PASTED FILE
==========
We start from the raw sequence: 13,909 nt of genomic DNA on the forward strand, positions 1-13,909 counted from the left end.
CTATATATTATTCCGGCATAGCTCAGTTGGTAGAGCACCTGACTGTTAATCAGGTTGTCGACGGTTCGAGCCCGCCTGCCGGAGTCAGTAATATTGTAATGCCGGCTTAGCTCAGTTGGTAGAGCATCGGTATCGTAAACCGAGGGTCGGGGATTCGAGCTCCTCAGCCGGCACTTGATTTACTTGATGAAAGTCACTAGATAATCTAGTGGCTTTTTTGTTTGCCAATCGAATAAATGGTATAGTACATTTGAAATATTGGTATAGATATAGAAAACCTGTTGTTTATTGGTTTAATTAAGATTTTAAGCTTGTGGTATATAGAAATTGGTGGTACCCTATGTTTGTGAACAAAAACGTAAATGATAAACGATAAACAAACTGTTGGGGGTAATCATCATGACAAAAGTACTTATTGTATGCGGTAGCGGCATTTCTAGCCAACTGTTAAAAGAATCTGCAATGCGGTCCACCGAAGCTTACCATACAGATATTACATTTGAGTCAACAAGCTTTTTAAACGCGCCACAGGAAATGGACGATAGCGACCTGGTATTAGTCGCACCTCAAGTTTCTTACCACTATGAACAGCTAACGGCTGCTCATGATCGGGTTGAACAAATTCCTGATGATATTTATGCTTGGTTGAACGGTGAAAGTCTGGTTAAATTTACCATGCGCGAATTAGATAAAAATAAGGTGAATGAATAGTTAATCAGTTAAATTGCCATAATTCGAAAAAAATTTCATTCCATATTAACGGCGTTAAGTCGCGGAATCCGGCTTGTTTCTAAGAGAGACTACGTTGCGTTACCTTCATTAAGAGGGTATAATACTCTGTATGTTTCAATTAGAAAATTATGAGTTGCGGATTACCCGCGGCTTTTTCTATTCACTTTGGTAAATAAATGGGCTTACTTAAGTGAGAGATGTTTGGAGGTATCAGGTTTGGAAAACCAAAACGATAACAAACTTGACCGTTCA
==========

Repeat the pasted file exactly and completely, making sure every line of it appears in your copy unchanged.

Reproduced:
We start from the raw sequence: 13,909 nt of genomic DNA on the forward strand, positions 1-13,909 counted from the left end.
CTATATATTATTCCGGCATAGCTCAGTTGGTAGAGCACCTGACTGTTAATCAGGTTGTCGACGGTTCGAGCCCGCCTGCCGGAGTCAGTAATATTGTAATGCCGGCTTAGCTCAGTTGGTAGAGCATCGGTATCGTAAACCGAGGGTCGGGGATTCGAGCTCCTCAGCCGGCACTTGATTTACTTGATGAAAGTCACTAGATAATCTAGTGGCTTTTTTGTTTGCCAATCGAATAAATGGTATAGTACATTTGAAATATTGGTATAGATATAGAAAACCTGTTGTTTATTGGTTTAATTAAGATTTTAAGCTTGTGGTATATAGAAATTGGTGGTACCCTATGTTTGTGAACAAAAACGTAAATGATAAACGATAAACAAACTGTTGGGGGTAATCATCATGACAAAAGTACTTATTGTATGCGGTAGCGGCATTTCTAGCCAACTGTTAAAAGAATCTGCAATGCGGTCCACCGAAGCTTACCATACAGATATTACATTTGAGTCAACAAGCTTTTTAAACGCGCCACAGGAAATGGACGATAGCGACCTGGTATTAGTCGCACCTCAAGTTTCTTACCACTATGAACAGCTAACGGCTGCTCATGATCGGGTTGAACAAATTCCTGATGATATTTATGCTTGGTTGAACGGTGAAAGTCTGGTTAAATTTACCATGCGCGAATTAGATAAAAATAAGGTGAATGAATAGTTAATCAGTTAAATTGCCATAATTCGAAAAAAATTTCATTCCATATTAACGGCGTTAAGTCGCGGAATCCGGCTTGTTTCTAAGAGAGACTACGTTGCGTTACCTTCATTAAGAGGGTATAATACTCTGTATGTTTCAATTAGAAAATTATGAGTTGCGGATTACCCGCGGCTTTTTCTATTCACTTTGGTAAATAAATGGGCTTACTTAAGTGAGAGATGTTTGGAGGTATCAGGTTTGGAAAACCAAAACGATAACAAACTTGACCGTTCA